IN THE SPOOKLIGHT: HORNS (2013)

HORNS (2013), a horror movie by director Alexandre Aja, based on the novel by Joe Hill, is supposed to be part comedy, and yet, for me, the biggest flaw of this movie is that as it goes along, it simply takes itself way too seriously. Not the best comedic strategy.

And it’s also way too long.

In HORNS, Ig Perrish (Daniel Radcliffe) has an interesting problem. After his lifelong girlfriend Merrin (Juno Temple) is murdered, and he is implicated in the crime, he grows a pair of horns on his head. And with these horns, he seems to possess the power of Satan, because whatever he says, people will do. Right there and then.

But Ig is too deep in grief over the violent death of his girlfriend to think much about the horns on his head, other than to wonder why he suddenly has them. Instead, he is focused on proving his innocence and finding out who in fact did murder Merrin.

I enjoyed HORNS the most when the story dealt with Ig’s horns and how they affected people around him. There a lot of very funny scenes here, although most occur in the first half of the movie. As the film goes on, it gets bogged down in the plot of Ig solving the case of Merrin’s murder, and the longer it follows this course, the less interesting the film becomes. Mostly because unlike the high concept of Ig’s horns, the murder story is pretty standard and quite frankly a bore.

Although I’m not a fan of the HARRY POTTER movies, I do enjoy Daniel Radcliffe as an actor, and he’s very good here as Ig. Again, his best scenes are when he’s dealing with his horns. The scene where he goes to the doctor for help with those horns is a keeper. Other films in which I have enjoyed Radcliffe include THE WOMAN IN BLACK (2012) and SWISS ARMY MAN (2016).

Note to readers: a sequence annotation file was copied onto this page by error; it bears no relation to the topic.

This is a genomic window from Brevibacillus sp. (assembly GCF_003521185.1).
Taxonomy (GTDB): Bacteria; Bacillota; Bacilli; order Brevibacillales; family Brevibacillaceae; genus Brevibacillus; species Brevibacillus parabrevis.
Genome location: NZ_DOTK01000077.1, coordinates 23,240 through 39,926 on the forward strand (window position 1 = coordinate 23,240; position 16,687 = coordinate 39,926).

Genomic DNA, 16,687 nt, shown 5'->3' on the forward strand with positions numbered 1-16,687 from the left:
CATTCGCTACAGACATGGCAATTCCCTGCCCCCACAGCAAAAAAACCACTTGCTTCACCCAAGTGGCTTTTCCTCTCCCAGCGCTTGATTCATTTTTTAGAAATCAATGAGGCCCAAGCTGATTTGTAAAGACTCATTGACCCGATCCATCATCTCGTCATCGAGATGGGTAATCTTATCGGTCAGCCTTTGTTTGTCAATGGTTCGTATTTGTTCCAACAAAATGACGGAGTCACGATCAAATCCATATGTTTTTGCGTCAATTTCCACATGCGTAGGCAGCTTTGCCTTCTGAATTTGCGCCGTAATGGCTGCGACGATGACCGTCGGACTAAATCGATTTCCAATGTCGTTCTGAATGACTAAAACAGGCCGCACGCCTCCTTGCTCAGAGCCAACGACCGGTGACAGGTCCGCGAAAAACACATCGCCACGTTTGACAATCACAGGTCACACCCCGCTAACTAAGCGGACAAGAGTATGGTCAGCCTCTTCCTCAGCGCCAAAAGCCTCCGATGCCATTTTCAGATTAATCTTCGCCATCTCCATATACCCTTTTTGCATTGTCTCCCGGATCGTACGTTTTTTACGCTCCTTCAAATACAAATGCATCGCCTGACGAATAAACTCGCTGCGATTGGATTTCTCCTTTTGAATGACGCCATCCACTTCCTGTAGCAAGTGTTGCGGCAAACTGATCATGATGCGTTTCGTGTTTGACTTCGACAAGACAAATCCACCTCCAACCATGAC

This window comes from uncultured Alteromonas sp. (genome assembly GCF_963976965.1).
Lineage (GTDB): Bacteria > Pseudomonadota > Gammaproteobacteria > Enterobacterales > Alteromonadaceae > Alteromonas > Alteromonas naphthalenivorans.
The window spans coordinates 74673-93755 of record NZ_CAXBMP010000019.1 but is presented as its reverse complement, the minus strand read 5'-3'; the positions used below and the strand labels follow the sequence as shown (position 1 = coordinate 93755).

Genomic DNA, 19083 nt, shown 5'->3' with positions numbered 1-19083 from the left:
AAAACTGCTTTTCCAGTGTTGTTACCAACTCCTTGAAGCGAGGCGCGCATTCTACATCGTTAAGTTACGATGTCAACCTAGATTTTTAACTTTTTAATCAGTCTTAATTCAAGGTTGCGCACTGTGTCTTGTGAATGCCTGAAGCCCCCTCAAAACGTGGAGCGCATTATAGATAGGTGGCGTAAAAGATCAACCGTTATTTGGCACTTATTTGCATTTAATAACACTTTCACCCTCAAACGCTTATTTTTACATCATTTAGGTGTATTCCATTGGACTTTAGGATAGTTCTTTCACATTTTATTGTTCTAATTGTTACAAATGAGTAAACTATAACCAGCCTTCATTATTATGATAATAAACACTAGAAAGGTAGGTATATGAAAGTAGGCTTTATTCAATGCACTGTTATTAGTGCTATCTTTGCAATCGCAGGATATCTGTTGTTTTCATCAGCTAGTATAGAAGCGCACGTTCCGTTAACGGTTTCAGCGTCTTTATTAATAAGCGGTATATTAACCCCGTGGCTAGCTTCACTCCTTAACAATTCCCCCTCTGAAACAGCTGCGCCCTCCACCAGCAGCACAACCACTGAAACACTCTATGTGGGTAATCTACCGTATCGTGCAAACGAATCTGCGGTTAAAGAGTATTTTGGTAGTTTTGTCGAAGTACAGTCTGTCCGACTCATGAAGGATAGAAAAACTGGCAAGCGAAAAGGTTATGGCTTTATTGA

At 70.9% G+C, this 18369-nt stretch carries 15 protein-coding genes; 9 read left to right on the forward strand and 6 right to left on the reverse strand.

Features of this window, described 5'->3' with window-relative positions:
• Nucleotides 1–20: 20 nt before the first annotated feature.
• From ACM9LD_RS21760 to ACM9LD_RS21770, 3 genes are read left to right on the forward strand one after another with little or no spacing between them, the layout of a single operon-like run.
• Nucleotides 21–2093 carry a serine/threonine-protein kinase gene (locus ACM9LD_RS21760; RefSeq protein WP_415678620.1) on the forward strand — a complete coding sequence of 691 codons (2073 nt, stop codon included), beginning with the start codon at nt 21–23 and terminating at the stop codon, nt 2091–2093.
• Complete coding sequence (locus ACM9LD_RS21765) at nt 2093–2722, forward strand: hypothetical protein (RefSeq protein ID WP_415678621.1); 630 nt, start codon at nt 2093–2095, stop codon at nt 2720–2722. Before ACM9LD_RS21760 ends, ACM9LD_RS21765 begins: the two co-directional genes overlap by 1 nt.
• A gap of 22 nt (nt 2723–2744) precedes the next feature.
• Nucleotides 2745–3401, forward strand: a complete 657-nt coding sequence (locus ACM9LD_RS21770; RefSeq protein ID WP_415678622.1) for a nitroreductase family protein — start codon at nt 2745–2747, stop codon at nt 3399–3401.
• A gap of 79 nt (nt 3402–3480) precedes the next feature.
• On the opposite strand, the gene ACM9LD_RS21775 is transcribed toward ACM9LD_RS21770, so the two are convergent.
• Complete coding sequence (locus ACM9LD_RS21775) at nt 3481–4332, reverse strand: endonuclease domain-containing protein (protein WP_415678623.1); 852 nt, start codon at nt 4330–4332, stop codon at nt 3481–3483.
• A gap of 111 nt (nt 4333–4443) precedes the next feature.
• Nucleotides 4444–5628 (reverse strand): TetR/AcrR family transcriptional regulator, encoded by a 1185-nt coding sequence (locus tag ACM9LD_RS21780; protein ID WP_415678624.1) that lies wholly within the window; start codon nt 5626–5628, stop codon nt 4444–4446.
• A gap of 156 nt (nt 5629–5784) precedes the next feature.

The rest of the cast is hit or miss.

Juno Temple is okay as Merrin, a character whose name, incidentally, is a reference to Father Merrin from THE EXORCIST (1973), while Joe Anderson is very good as Ig’s drug-addicted brother Terry, who wants to look out for his kid brother but is always messing things up. Max Minghella starts off fine as Ig’s best friend and lawyer Lee, but as the plot unfolds, the character becomes far less interesting and much less believable.

Both Kathleen Quinlan and James Remar enjoy fine moments as Ig’s parents, as does David Morse as Merrin’s grieving dad, and he gets some of the better scenes in the movie.

Keith Bunin wrote the screenplay, based on Hill’s novel, and it works best when it plays things light and comical. When it gets serious, it gets tedious.

I have mixed feelings about Alexandre Aja as a director. I liked his remake of THE HILLS HAVE EYES (2006) well enough and really enjoyed the recent CRAWL (2019), but I hated PIRANHA 3D (2010) which a lot of folks loved. I thought it was way too over the top and all rather dumb. I’d place HORNS somewhere in the middle of these movies. There were parts I liked, the humor, for instance, and parts I didn’t like, the standard murder mystery plot.

HORNS isn’t a bad horror movie. It’s just not a very good one.

Simply put, while it was an okay diversion for a couple of hours, it’s certainly not a film that I would honk my horn at.

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